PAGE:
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About Us


Liberia is a small country on the West Coast of Africa; it has 15 counties, and 15 county hospitals, which are surrounded by several health centers and clinics (each with about 15-20 beds). County hospitals do not have specialists, and all their surgical procedures are provided by General Doctors\Physicians. Most of these Healthcare Centers do not have doctors and most minor surgical procedures are provided by only nurses or physician assistants. Liberia is a country with a population of about 3.5 million people; and currently has only 3 Liberian Surgeons and no Liberian Anesthesiologist.

The long and brutal civil conflicts affected Liberia greatly, as well as the prolonged regional instability; that, as a result, created hundreds of thousands refugees and internally displaced persons (IDPs). Although the facilitation of the return process is ongoing and still in progress, the pace of repatriation during 2005 was slow as many refugees were awaiting the outcome of the 2005 presidential elections to return home and more are still waiting for help to return. Liberia has since installed and finally inaugurated a new Government in January 2006. The crisis also affected the brain drain of good healthcare professionals, in Liberia.


The fourteen (14) years of conflict have contributed to the deterioration of health care services in Liberia. Over the last two years, there has been a gradual expansion in humanitarian emergency health actions to in-accessible and remote areas of the country. However, the health care delivery system is still in the emergency phase and is heavily reliant on additional external resources in order to increase primary health care coverage and build human and institutional capacity.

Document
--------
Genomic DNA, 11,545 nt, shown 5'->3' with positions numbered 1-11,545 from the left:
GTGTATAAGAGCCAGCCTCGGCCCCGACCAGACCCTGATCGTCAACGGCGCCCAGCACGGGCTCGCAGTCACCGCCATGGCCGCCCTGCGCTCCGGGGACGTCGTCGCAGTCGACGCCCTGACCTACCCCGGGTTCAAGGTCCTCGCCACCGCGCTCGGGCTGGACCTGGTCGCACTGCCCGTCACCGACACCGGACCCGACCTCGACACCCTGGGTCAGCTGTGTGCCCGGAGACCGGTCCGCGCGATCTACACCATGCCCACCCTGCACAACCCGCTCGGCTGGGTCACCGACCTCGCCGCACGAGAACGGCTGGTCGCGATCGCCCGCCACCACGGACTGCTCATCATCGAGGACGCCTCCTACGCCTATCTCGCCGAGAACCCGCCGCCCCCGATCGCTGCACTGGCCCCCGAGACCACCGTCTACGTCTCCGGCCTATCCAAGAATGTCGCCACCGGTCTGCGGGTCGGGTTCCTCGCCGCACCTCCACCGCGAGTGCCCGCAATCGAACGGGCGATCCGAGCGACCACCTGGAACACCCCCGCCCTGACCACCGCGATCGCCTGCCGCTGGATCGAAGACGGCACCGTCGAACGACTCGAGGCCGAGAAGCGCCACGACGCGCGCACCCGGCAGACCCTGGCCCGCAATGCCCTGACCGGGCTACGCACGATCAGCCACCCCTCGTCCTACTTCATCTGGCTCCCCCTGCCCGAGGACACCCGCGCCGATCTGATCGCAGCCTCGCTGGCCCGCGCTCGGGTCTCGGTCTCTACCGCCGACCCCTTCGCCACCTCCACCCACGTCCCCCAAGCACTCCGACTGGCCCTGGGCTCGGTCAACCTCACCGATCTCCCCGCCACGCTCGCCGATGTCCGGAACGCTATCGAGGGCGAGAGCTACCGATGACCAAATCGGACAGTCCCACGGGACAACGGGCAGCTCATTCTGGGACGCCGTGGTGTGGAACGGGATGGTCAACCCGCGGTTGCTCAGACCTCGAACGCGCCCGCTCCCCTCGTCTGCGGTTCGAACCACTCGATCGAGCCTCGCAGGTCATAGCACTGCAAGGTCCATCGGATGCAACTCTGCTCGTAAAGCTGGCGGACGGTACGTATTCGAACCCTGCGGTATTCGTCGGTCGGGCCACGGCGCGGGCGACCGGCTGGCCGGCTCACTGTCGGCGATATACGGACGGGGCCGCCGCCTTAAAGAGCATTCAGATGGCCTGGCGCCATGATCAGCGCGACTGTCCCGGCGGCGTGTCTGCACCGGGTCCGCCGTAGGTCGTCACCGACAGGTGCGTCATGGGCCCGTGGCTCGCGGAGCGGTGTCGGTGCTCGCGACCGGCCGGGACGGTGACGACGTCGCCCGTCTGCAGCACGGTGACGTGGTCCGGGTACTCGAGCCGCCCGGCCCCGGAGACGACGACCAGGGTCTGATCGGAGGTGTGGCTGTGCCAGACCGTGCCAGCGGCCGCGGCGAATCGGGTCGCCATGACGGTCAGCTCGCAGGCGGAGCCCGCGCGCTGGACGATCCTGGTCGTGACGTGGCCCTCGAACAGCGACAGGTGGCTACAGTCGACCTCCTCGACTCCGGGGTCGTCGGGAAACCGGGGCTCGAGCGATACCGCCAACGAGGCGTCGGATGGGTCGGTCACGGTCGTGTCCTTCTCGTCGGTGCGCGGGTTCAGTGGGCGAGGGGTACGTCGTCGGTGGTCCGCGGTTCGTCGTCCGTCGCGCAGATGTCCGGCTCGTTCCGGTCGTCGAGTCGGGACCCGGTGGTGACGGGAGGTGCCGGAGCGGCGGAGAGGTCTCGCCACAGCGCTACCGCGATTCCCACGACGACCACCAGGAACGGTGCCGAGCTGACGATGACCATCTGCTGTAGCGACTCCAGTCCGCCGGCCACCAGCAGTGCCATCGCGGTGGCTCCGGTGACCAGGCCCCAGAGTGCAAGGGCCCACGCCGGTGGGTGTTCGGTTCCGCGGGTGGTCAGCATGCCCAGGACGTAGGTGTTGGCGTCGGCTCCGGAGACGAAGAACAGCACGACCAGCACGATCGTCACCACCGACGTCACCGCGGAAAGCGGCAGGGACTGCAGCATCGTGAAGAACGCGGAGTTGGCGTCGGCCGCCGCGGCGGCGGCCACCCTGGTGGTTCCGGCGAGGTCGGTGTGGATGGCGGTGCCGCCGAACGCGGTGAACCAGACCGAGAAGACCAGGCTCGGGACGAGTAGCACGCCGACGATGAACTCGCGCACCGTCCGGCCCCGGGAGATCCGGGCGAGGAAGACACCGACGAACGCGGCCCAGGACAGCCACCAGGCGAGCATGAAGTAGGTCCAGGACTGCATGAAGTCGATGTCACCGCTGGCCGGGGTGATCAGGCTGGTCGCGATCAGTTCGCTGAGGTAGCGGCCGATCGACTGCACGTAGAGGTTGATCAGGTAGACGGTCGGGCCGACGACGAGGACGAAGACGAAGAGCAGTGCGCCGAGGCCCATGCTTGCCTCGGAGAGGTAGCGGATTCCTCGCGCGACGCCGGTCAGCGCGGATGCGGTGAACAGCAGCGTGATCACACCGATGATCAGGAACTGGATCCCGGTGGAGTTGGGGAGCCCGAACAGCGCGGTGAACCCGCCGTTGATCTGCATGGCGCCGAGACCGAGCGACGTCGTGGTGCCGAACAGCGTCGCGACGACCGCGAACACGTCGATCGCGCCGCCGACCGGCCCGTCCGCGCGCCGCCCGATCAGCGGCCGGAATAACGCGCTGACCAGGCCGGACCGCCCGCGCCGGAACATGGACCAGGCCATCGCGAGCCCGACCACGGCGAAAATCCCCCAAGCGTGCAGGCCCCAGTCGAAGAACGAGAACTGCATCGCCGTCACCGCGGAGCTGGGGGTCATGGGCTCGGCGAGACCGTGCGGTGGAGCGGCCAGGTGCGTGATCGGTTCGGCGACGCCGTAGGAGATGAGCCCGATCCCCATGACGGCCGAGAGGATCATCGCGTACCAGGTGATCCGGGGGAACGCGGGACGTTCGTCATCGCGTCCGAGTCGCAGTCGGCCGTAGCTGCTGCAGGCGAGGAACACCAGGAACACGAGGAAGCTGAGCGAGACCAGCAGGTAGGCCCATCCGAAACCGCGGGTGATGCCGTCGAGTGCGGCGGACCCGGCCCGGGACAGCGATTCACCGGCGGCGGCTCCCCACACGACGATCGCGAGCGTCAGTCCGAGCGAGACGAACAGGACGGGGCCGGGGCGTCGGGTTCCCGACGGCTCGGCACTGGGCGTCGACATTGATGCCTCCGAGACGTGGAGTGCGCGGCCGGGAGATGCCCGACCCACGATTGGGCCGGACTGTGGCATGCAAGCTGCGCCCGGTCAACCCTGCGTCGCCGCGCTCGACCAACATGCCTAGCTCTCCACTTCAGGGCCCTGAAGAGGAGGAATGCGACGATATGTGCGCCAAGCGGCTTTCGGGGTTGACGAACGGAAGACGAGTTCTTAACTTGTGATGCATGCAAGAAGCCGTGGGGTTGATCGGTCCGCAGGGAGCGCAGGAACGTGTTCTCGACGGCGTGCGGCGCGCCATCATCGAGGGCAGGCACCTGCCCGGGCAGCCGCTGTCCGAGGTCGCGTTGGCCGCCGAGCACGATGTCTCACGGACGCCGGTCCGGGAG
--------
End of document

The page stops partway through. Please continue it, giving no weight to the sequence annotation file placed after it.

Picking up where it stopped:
The healthcare system in Liberia is highly dependent on support from Agencies and NGOs, which currently implements and delivers more than 90% of the health services. Access to basic and secondary healthcare services is still a major problem as more than 75% of the population has no access to referral care services, such as essential and emergency obstetric care.


Most of the poor health care services and conditions, in Liberia, have resulted and contributed to some of the world’s highest infant deaths rates (157/1,000 live births), as well as maternal mortality rates. Childhood malnutrition is high with 39 percent (%) of children under five stunted, 86% of children 6-23 months anemic and 53% deficient in vitamin A. These high rates of preventable disease as well as early mortality and poor nutrition not only hinder economic growth, but also affect the development negatively, including the possibilities for community rehabilitation and revitalization.


The prevalence of HIV/AIDS is conservatively estimated to be around 8.2% and the lack of preventative healthcare information and services, such as care, support and counseling needs to be addressed urgently if the epidemic is to be prevented and controlled. Other factors, such as, the proliferation of commercialized sex, limited condom usage, stigma and misconceptions of proper healthcare, further contribute to the rapid spread of the AIDS disease.

Presently there is no national procurement policy for medical drugs and supplies, in Liberia, which would ensure their uninterrupted provisions. In addition, currently, there is a lack of a functioning comprehensive surveillance of vaccine preventable and other diseases, which creates a difficult health care environment in Liberia, and also in most African countries.

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